Spending More for Insurance Does Not Guarantee Lower Medical Bills Advises Clelland Green

Overuse of the health care system may not be the reason health care costs are so high. It may be because each individual treatment is expensive.

“That might sound like a difference without a distinction,” said Clelland Green, RHU, and president of Benepath, Pennsylvania. “But, there actually is a difference and it has to do with many factors, including the blending or consolidation of hospitals into chains.”

Health care costs are far more expensive in the U.S. than in any other developed nation. There are several schools of thought on this, with the first one being that med mal lawsuits have hiked the costs by driving doctors to practice defensive medicine. The other line of thought goes that the fault for higher health care costs lies with those Americans who don’t have any health insurance and use the ER rather than primary care.

“Whatever your feelings on the matter, many think that health care services are being abused. But, a new report reveals that the U.S. actually uses less health care services when compared to Western European nations.  It appears the main reason is actually rising unit prices. Put another way, each individual treatment per person is costlier in the U.S.,” Green said.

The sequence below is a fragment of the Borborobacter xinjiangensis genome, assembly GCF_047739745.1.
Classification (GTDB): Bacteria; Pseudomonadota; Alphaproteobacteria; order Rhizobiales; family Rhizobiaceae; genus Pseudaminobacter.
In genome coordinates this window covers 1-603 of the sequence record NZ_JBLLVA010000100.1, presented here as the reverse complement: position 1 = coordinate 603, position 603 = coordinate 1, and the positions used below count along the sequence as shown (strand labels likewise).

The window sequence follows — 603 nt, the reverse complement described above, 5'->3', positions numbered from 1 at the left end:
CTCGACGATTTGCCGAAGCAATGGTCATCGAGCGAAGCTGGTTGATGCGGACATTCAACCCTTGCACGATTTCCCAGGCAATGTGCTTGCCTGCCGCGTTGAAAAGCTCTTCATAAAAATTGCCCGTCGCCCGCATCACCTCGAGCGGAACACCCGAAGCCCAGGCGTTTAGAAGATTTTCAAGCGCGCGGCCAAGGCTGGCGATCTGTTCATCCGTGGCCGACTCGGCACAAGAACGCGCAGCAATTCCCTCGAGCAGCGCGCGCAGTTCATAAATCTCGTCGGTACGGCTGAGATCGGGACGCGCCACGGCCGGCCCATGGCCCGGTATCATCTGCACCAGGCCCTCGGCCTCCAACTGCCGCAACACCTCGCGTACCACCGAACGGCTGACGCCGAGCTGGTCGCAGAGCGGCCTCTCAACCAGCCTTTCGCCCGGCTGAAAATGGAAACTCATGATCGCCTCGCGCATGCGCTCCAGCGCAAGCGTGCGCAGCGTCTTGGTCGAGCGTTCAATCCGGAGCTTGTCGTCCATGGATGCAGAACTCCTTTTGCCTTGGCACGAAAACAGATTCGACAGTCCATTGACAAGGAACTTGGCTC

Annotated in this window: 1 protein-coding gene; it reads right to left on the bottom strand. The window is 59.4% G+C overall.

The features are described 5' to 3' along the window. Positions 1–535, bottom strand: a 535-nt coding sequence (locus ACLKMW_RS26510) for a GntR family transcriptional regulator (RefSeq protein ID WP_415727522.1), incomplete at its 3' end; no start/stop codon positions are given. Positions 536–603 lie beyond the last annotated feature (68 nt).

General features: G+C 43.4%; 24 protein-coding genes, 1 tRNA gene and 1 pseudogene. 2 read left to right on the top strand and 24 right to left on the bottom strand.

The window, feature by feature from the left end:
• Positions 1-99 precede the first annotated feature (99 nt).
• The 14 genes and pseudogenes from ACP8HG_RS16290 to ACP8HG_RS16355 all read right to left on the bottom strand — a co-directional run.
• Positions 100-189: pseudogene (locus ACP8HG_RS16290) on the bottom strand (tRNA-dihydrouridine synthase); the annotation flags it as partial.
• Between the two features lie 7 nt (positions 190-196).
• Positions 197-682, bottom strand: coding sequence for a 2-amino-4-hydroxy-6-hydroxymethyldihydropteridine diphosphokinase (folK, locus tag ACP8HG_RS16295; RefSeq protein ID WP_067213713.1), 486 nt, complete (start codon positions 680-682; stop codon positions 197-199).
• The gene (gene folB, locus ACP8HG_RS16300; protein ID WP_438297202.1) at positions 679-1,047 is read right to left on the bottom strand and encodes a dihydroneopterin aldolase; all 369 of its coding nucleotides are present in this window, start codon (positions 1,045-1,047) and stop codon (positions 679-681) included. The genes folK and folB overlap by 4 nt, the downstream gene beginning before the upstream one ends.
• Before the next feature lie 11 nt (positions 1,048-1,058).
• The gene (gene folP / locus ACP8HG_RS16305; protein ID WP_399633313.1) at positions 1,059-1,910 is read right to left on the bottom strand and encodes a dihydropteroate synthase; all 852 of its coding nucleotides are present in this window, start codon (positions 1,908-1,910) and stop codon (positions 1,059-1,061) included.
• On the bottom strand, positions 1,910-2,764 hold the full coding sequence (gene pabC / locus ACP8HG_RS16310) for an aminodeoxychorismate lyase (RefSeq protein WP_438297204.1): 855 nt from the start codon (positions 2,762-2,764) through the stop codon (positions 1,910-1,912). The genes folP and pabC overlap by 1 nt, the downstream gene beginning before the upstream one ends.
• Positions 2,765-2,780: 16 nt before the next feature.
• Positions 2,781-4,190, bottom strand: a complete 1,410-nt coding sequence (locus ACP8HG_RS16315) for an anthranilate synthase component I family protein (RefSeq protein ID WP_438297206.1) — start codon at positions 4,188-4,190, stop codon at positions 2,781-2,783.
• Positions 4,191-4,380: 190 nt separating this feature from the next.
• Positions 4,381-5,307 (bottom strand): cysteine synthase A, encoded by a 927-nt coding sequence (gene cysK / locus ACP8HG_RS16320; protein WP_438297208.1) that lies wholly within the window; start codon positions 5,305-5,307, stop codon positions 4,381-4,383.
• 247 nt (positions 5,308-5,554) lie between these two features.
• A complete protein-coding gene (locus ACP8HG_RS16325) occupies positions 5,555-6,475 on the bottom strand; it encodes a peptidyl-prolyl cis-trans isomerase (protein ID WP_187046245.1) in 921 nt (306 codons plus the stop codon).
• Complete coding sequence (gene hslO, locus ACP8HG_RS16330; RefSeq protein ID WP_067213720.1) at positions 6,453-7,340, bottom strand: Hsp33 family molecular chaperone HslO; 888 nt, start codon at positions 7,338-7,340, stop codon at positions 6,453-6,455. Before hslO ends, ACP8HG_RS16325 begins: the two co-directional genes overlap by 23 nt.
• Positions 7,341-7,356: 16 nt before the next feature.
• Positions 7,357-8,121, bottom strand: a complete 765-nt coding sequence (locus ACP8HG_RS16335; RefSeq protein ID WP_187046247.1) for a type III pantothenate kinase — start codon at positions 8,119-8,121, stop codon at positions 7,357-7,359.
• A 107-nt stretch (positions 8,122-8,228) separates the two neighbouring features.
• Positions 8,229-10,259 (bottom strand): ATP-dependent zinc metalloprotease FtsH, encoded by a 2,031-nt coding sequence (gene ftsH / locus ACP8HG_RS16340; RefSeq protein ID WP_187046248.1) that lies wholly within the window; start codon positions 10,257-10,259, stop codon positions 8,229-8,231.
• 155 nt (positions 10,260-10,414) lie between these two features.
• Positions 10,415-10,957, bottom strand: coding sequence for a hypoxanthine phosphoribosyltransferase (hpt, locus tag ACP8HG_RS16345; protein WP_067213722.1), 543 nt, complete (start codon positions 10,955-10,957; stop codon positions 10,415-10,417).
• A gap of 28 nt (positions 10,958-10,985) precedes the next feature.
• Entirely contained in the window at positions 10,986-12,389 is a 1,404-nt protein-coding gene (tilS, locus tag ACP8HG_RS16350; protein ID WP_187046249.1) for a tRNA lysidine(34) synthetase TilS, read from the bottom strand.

The rising per unit price comes about by way of things like several hospitals merging into one mega-hospital chain. This means that there is no competition in those areas and that the hospital can charge patients whatever they want to charge them – as much as they can get away with in the marketplace.

“Stop to think about that for a moment. Health care costs have continued to rise every year, which means health insurance plan prices also go up. It’s the health insurance companies that ultimately cover the treatments and higher treatment prices affect premium prices, which in turn affects the co-pays and co-insurance percentages by driving them up as well,” Green said.

Do the more expensive health care rates, that are supposedly being used less, give patients better health care resolutions? Chances are the answer to that is no, because spending more money doesn’t always guarantee a healthier outcome.

To learn more, visit http://www.benepath.com

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